Intel today published a new Product Change Notification today stating that it has started using an additional Assembly, Test, and Finish site to build its mobile Comet Lake CPUs. In the process, it accidentally disclosed model number of an unannounced processor, the Core i7-10810U. The new chip belongs to the Comet Lake-U family, so it was designed primarily for notebooks.

As the name suggests, the Core i7-10810U would be Intel’s new flagship Comet Lake product sitting right above the Core i7-10710U, which was introduced last summer. In this instance, the new CPU uses the A0 core stepping, which we know from previous disclosures that so it does not support LPDDR4X memory. As we reported back in January, only Comet Lake chips with the K1 core stepping support LPDDR4. Unfortunately, we have no idea about other specifications of the processor, but we asked Intel for additional information on the matter.

Intel from time to time refreshes its client CPUs in Spring in a bid to let PC makers to introduce improved lineup of products, so from this point of view an addition of the Core i7-10810U to the family is not surprising. 

Intel Comet Lake-U SKUs
AnandTech Cores
 
Base GHz 1C Turbo
GHz
AC Turbo
GHz
L3
Cache
TDP
PL1
IGP
UHD
IGP
MHz
DDR4 LPDDR3 Cost
i7-10810U ? ? ? ? ? ? ? ? ? ? ?
i7-10710U 6C/12T 1.1 4.7 3.9 12 MB 15W 620 1150 2666 2933 $443
i7-10510U 4C/8T 1.8 4.9 4.3 8 MB 15W 620 1150 2666 2933 $409
i5-10210U 4C/8T 1.6 4.2 3.9 6 MB 15W 620 1100 2666 2933 $297
i3-10110U 2C/4T 2.1 4.1 3.7 4 MB 15W 620 1000 2666 2933 $281
Pentium 6405U 2C/4T 2.4 - - 2 MB 15W 610? 950 2400 ? $161
Celeron 5205U 2C/2C 1.9 - - 2 MB 15W 610? 900 2400 ? $107

Back to the main topic of Intel’s PCN 117468-00 announcement. Starting from April 13, Intel’s OEM customers should be ready to get Core i7-10810U, Core i7-10710U, Core i5-10210U, Core i3-10110U, and Celeron Processor 5205U processors that were assembled in Vietnam. Previously, Intel only used its Assembly, Test, and Finish site in China to build its Comet Lake-U processors, so an additional site may improve availability. Given the local environment surrounding COVID-19, this is also likely Intel hedging its bets with its facilities, in the case that one isn't running.

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Source: Intel

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  • yeeeeman - Friday, March 13, 2020 - link

    Let me guess, 5Ghz+ boost frequency? Reply
  • yeeeeman - Friday, March 13, 2020 - link

    There is just too little Intel can do with their 14nm parts to counteract Renoir 4000 series. At least on the 15W TDP, they have nothing like the 4800U, that is 8 cores and 16 threads. Reply
  • PeachNCream - Friday, March 13, 2020 - link

    11.3GHz, but only for a couple of microseconds. After that it reverts to its base clock of 233MHz until you power cycle the system. Reply
  • Valantar - Friday, March 13, 2020 - link

    For a full three seconds, then catastrophic thermal runaway, then a melted hole in the laptop where the CPU used to sit.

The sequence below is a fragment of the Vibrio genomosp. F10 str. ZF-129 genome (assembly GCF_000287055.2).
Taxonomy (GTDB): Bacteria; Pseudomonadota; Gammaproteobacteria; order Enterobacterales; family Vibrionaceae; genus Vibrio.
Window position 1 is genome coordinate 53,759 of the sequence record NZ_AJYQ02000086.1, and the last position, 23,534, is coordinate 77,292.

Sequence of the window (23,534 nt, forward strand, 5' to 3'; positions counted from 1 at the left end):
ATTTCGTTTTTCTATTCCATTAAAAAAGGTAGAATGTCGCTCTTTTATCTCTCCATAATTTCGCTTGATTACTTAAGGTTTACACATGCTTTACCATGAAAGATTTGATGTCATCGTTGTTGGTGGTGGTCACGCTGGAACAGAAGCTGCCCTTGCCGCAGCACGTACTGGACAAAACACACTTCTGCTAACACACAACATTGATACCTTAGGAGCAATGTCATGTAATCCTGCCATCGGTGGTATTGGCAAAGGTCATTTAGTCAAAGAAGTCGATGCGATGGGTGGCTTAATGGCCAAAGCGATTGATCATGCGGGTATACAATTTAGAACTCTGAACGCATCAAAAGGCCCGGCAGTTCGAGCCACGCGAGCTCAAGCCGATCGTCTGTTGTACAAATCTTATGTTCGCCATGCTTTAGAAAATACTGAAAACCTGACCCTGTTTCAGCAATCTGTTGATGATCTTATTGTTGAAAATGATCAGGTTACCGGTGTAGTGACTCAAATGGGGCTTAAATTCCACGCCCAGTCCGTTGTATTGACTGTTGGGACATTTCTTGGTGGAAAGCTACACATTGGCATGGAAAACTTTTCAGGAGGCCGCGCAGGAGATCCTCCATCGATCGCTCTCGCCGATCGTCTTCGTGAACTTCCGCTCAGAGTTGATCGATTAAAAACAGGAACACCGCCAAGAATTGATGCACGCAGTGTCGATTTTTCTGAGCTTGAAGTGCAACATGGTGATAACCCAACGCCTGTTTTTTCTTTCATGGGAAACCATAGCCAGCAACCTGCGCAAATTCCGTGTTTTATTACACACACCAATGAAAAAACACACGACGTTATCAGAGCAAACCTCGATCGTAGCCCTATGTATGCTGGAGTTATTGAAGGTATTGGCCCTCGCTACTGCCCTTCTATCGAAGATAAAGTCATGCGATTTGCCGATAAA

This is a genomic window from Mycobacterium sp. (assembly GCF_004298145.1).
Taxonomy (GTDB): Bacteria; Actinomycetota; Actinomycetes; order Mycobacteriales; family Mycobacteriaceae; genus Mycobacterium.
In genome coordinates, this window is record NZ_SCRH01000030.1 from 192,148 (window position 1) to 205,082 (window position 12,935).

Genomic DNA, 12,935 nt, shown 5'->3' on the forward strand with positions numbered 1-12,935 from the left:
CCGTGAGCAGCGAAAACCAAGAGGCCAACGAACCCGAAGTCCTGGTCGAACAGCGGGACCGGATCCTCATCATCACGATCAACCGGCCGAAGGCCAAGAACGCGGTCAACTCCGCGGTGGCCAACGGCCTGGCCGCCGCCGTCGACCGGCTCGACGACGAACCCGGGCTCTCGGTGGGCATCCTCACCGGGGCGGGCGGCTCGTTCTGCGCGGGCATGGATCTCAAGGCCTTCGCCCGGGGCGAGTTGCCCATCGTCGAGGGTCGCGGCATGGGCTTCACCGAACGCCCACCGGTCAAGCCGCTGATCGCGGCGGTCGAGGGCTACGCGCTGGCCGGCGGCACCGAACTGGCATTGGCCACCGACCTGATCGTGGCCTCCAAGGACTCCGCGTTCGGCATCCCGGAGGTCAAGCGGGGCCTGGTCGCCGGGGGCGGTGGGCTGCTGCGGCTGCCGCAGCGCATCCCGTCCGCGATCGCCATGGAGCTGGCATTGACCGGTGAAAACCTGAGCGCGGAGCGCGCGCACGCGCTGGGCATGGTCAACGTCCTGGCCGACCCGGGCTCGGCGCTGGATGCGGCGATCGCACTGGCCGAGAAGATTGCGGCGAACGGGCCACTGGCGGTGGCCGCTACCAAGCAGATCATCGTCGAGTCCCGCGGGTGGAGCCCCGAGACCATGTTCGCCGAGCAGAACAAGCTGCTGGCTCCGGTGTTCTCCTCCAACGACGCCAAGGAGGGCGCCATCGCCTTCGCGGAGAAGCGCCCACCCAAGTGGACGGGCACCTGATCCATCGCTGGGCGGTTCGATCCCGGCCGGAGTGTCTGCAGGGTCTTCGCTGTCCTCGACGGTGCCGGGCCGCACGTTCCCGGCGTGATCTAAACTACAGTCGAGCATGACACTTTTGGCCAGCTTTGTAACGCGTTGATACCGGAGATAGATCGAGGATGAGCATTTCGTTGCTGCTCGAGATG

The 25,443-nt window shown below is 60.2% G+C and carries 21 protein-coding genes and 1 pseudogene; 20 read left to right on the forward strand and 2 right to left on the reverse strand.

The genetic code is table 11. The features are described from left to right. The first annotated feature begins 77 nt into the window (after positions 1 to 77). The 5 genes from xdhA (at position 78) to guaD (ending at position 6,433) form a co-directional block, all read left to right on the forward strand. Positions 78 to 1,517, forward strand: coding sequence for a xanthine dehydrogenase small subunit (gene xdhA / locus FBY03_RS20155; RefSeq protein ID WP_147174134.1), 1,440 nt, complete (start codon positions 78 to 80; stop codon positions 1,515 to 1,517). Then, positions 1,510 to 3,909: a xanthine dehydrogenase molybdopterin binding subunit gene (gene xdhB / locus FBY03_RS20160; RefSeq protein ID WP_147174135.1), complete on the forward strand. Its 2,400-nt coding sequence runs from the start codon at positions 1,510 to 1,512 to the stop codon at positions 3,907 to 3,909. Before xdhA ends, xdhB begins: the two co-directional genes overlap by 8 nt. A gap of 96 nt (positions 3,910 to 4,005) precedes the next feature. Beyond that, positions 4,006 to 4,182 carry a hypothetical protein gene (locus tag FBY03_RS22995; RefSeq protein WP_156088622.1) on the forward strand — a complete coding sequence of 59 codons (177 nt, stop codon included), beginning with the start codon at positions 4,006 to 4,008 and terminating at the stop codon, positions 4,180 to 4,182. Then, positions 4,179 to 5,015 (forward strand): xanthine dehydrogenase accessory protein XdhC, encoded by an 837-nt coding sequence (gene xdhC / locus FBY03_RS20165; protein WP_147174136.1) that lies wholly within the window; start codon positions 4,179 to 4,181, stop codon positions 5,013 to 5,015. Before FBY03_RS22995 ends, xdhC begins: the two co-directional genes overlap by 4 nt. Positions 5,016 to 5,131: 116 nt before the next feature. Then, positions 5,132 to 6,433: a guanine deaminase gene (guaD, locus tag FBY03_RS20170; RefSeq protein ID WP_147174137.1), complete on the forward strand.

On a more serious note, I'd guess 4.9. 5+ sounds too high even for short-term single-core turbo on a 6c 15W SKU. I'd guess this is the high-end i7 of this generation like the i7-8650U and 8655U to the "mainstream" 8550U and 8555U in the KBL-R and WL generations, where the former two were nearly only seen in business notebooks (likely due to vPRO support).
    Reply
  • Drkrieger01 - Friday, March 13, 2020 - link

    I'd be very curious to see the PL2 rating on these CPU's. I imagine they're 15W at something like 1.8-2.2GHz, but at an all core turbo north of 4GHz they probably pull about 130W or more. Reply
  • smilingcrow - Friday, March 13, 2020 - link

    4GHz with 6 core is around 65W even on desktop chips so you'd have to push it to get to 130+ watts.
    That's desktop territory but interesting to see what AMD manage at 7nm/15W.
    Reply
  • schujj07 - Friday, March 13, 2020 - link

    Actually 6 cores at 3.7GHz is 95W. That is easy to know since that is the 9600K's TDP which has a 3.7GHZ base clock and Intel states TDP off of base clock only. Reply
  • Valantar - Friday, March 13, 2020 - link

    That doesn't mean that it can't turbo higher and stay within TDP, just that that is the guaranteed spec that even the worst binned chip of that SKU will maintain within TDP. Most Intel chips outside of the very highest end ones turbo even when strictly limited to TDP, just not by much. Base clocks are also set to differentiate products, after all. 65W chips are a more reliable metric of power draw from TDP as they have less headroom to begin with, and the i7-9700 does 3GHz across 8 cores at 65W. The i5-9600 does just 3.1 at 65W, but it's unlikely it is a bin that much worse than the 9700 (to need 33% more power per core than the i7 for a similar clock speed), so the base clock could likely be higher if that didn't have the potential to cannibalize i7 sales. Reply
  • yeeeeman - Friday, March 13, 2020 - link

    If the chassis is cold after a long idle period or if shortly after power on, I think it could sustain high frequencies as it already does. But yeah, after a short while it will fall like a rock. This are the limitation of 14nm...and that is why AMD can do what it does so easily, thanks to TSMC magic. Reply
  • yeeeeman - Friday, March 13, 2020 - link

    You will see in a future notebookcheck review of 4800U that it can sustain its turbo quite well. It scores the same as 9880H, which is freaking amazing for a 15W CPU. Reply

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